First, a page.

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Introduction

This is a summary of Rick Catell's talk. You can watch in on-line (or download t
o your hard-drive and watch off-line as I did) thanks to the Universal Library p
roject.
Rick is a Distinguished Engineer at Sun with years of experience behind his belt
and in this talk he shares his experience. My comments are in italic.
What does Rick wish he learned in Engineering School
Focus. Don't try to do everything yourself. Example: Xerox PARC tried to build e
verything from ground up: hardware, OS, software. Same with SGI.
1% of leaders are responsible for most success. Good leaders need to have:
market vision
technical vision
drive, so that they can get things done
leadership
A simple math tells us that a number of people that have all those skills develo
ped above average is very small. Lesson: pick your leaders wisely.
Suboptimal decision is better than no decision.
Trust in an organization is inversely proportional to distance. That e.g. explai
ns why everyone went to develop their own versions of Unix (Irix, AIX, Solaris,
HP-UX etc.) even though it was in their best interest to cooperate - the couldn'
t get to trust each other that co-operatively developed version would fill their
needs.
Engineers follow the leader. An example of a project where everyone was moved ex
cept the leader - soon all the engineers resigned from the project.
Organizations are self-preserving. The book "Survival is not enough" talks more
about this. Successfull organizations resist change because they have a winning
strategy. The danger is that they are likely to miss the next winning strategy.
You needs more pigs than chickens (committed people vs. just participants). The
analogy comes from ham & eggs breakfast: pig is committed, chicken just particip
ates.
Most research and startups won't succeed.
Innovation will happen elsewhere - no matter how big you are, you can't hire all
the smart people in the industry.
You have to sell your ideas.
Don't base a risky project on another risky one.
Know your customer, eat your own dogfood.
Being first is more important than being best (from the book "The 22 immutable l
aws of marketing".) Some people think different. Allan Cooper and Jakob Nielsen
say that it's more important to have a good product later than bad product right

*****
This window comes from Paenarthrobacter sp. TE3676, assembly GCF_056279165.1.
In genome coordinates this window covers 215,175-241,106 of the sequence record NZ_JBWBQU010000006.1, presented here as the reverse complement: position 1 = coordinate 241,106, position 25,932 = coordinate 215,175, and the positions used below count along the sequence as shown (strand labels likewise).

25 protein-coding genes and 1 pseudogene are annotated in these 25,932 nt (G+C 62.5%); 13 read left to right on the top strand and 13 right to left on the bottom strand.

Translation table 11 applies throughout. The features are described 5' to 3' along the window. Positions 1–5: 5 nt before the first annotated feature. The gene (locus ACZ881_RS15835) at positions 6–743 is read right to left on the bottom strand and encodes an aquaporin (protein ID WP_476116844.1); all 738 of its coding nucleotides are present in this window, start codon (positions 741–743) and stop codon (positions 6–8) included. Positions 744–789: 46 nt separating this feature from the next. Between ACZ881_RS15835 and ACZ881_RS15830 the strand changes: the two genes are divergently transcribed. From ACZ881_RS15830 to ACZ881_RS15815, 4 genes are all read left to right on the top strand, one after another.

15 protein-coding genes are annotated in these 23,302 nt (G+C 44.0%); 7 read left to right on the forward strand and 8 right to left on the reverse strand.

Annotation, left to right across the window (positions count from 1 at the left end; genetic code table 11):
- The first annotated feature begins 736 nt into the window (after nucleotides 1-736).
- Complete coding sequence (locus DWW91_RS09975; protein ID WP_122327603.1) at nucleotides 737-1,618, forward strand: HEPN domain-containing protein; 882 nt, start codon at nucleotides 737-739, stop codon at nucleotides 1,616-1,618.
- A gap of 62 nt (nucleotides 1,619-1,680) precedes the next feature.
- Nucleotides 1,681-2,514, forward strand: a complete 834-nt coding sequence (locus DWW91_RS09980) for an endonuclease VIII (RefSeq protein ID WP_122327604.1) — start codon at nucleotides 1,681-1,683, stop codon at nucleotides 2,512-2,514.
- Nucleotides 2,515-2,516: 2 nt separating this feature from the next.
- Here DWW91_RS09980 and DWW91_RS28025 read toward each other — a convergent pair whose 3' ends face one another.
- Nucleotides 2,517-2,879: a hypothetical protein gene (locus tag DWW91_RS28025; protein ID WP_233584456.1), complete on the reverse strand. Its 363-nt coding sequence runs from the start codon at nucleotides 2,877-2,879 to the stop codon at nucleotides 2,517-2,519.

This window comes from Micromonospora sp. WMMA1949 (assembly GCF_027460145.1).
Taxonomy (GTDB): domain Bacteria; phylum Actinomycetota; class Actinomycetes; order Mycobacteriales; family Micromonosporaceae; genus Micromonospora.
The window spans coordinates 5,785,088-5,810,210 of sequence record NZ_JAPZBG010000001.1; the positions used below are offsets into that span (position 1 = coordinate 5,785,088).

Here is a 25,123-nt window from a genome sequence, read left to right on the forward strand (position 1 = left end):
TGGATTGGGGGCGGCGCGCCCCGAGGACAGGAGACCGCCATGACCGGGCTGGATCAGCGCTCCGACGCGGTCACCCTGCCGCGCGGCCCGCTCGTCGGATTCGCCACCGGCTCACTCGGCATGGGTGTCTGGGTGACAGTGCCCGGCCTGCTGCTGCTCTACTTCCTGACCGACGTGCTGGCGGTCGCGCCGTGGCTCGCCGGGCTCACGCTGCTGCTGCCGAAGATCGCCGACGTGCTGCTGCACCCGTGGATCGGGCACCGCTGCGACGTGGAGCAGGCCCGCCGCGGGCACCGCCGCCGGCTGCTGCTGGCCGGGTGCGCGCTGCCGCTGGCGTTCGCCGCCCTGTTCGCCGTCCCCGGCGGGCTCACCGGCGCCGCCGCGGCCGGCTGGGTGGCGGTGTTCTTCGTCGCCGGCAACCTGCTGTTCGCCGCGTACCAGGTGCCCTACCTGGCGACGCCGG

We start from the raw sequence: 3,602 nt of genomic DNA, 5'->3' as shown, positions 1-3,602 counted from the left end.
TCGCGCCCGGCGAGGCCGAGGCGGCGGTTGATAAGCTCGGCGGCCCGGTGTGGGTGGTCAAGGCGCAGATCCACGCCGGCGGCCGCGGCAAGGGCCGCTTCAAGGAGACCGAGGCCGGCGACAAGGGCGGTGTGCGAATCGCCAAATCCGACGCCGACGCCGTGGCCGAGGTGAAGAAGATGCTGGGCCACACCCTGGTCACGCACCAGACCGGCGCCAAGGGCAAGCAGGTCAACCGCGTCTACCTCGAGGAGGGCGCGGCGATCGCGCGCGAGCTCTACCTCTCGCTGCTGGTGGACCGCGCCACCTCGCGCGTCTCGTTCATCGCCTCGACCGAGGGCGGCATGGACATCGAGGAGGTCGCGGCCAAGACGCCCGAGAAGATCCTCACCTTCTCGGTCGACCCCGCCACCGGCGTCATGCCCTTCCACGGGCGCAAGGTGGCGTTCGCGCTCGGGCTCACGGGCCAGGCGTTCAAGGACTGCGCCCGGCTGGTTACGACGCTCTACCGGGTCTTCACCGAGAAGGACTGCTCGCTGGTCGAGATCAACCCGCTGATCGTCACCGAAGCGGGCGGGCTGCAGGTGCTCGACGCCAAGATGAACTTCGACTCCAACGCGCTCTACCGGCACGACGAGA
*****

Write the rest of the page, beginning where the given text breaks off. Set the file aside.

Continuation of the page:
now and debunk the "first mover" advantage. Maybe it's about finding the proper
balance?
Catch the wave of new markets and technology. If you catch the wave you might en
d up very well off even if you make tons of mistake (Internet Bubble, anyone?).
But a new wave doesn't happen often.
Physics overcome fine print. Natural tendencies will take over the relationship
regardless of the arrangements you might make.
Beware success-blindness - don't just stay fat & happy. Mainframe makers missed
the micro-compter revolution.
Focus on the achievable, not impossible or inevitable.
Carrier advice: prioritize tasks every day, week year. Also:
focus on relevant
figure out what not to do (time is the most precious commodity)
Figure out what you want and how to get there. Make plans but allow them to chan
ge.
Don't get too good at things you don't like to do. From the book "Your money or
your life": most people said that they wouldn't be doing what they do if they di
dn't have to worry about money.
Figure out ways to be more productive. If you do something often - take time to
figure out ways to do it faster e.g. learn touch-typing if you have to type a lo
t.
Learn writing, speaking, negotiation and business skills.
Do the right thing, not the corporate thing.
Books he recommends:
"Competing on Internet time: Lessons from Netscape and its battle with Microsoft"
- a book about Netscape.
"Microsoft secrets" - a book on Microsoft.
"The 22 immutable laws of marketing" - a book on marketing
"Dealers of lightning" - a book about famous Xerox PARC research center that is c
redited with inventing a lot of things that made other companies rich (personal
computers, GUI interface, mouse).
"Information rules"
"The Silicon Valley way"